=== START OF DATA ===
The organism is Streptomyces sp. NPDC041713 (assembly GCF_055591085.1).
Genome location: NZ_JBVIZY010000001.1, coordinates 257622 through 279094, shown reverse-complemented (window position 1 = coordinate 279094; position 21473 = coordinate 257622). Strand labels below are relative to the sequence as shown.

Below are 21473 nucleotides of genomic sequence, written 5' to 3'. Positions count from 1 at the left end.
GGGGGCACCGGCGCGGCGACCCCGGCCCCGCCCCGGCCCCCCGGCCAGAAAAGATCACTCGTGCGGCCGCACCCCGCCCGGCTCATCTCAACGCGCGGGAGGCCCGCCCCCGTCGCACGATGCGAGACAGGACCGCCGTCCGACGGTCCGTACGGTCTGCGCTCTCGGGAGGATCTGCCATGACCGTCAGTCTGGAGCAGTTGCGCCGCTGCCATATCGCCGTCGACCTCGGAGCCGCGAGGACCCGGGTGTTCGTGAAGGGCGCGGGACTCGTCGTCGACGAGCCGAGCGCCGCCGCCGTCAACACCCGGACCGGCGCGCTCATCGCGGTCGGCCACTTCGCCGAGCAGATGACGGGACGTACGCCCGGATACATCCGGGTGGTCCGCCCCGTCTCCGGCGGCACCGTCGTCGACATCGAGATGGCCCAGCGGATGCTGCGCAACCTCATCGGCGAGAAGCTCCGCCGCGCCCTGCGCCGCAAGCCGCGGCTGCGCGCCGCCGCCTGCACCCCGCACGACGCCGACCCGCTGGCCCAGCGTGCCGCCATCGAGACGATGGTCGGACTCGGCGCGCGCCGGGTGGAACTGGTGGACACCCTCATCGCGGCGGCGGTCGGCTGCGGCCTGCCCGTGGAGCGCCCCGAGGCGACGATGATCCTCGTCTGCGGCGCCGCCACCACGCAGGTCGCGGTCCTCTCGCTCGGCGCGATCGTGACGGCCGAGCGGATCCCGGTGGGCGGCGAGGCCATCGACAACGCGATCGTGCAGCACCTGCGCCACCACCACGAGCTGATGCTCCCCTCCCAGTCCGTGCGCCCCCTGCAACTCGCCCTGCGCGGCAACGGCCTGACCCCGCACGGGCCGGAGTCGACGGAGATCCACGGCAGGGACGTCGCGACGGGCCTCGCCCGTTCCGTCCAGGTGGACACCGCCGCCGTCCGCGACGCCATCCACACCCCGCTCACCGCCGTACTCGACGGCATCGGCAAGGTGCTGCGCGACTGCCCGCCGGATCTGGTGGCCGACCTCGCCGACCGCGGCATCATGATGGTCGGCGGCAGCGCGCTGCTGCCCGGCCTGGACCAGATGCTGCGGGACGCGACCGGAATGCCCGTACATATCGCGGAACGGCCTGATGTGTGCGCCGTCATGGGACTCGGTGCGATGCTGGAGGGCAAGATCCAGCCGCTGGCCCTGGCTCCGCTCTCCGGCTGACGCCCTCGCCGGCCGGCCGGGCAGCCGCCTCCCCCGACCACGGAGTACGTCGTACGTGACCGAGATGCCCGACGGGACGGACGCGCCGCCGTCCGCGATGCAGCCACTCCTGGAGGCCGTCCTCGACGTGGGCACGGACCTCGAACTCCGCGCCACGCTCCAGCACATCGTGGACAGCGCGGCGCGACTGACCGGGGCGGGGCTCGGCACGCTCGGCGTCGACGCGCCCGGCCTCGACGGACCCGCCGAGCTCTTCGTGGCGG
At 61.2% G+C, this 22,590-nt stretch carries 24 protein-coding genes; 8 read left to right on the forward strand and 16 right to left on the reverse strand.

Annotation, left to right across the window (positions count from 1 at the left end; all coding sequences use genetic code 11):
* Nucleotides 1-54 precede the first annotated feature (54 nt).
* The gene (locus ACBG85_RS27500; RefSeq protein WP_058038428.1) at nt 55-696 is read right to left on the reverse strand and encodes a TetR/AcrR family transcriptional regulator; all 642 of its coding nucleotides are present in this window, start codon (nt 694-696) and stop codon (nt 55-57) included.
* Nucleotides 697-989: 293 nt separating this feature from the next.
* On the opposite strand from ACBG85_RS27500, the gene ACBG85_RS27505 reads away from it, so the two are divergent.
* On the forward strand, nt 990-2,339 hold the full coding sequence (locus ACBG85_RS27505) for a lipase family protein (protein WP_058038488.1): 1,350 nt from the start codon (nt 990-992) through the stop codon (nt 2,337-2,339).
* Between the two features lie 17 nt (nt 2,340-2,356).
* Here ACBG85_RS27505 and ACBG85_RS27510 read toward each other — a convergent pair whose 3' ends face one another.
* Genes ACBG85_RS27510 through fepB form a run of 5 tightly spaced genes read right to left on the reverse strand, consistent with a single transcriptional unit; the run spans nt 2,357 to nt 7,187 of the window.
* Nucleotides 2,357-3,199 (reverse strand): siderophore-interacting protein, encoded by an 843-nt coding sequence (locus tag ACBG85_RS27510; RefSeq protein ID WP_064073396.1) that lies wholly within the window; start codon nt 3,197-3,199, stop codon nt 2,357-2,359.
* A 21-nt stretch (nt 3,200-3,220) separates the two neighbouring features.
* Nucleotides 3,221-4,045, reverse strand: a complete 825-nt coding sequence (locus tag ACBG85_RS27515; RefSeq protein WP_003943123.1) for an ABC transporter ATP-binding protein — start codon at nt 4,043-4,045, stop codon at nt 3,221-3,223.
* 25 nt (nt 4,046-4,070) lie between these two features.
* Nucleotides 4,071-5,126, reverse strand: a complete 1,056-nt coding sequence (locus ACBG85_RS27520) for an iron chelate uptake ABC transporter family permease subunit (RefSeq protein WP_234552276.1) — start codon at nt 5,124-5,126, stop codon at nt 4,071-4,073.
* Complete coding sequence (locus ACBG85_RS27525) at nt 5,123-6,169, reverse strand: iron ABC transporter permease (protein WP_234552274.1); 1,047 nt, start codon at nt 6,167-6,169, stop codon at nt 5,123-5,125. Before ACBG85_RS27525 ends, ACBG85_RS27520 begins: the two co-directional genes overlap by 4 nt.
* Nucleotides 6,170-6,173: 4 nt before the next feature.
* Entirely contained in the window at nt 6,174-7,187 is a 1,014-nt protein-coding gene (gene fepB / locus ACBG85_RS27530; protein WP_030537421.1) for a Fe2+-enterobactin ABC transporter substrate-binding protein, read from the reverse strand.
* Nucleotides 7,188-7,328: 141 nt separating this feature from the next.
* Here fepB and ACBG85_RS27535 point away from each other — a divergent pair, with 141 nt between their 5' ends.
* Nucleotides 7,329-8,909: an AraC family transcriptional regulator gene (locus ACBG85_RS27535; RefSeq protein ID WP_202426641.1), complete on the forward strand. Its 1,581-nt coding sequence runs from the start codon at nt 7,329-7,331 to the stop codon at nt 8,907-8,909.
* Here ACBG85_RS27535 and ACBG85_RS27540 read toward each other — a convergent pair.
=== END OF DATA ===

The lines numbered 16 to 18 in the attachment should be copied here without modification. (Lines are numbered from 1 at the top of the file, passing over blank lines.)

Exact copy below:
* A 21-nt stretch (nt 3,200-3,220) separates the two neighbouring features.
* Nucleotides 3,221-4,045, reverse strand: a complete 825-nt coding sequence (locus tag ACBG85_RS27515; RefSeq protein WP_003943123.1) for an ABC transporter ATP-binding protein — start codon at nt 4,043-4,045, stop codon at nt 3,221-3,223.
* 25 nt (nt 4,046-4,070) lie between these two features.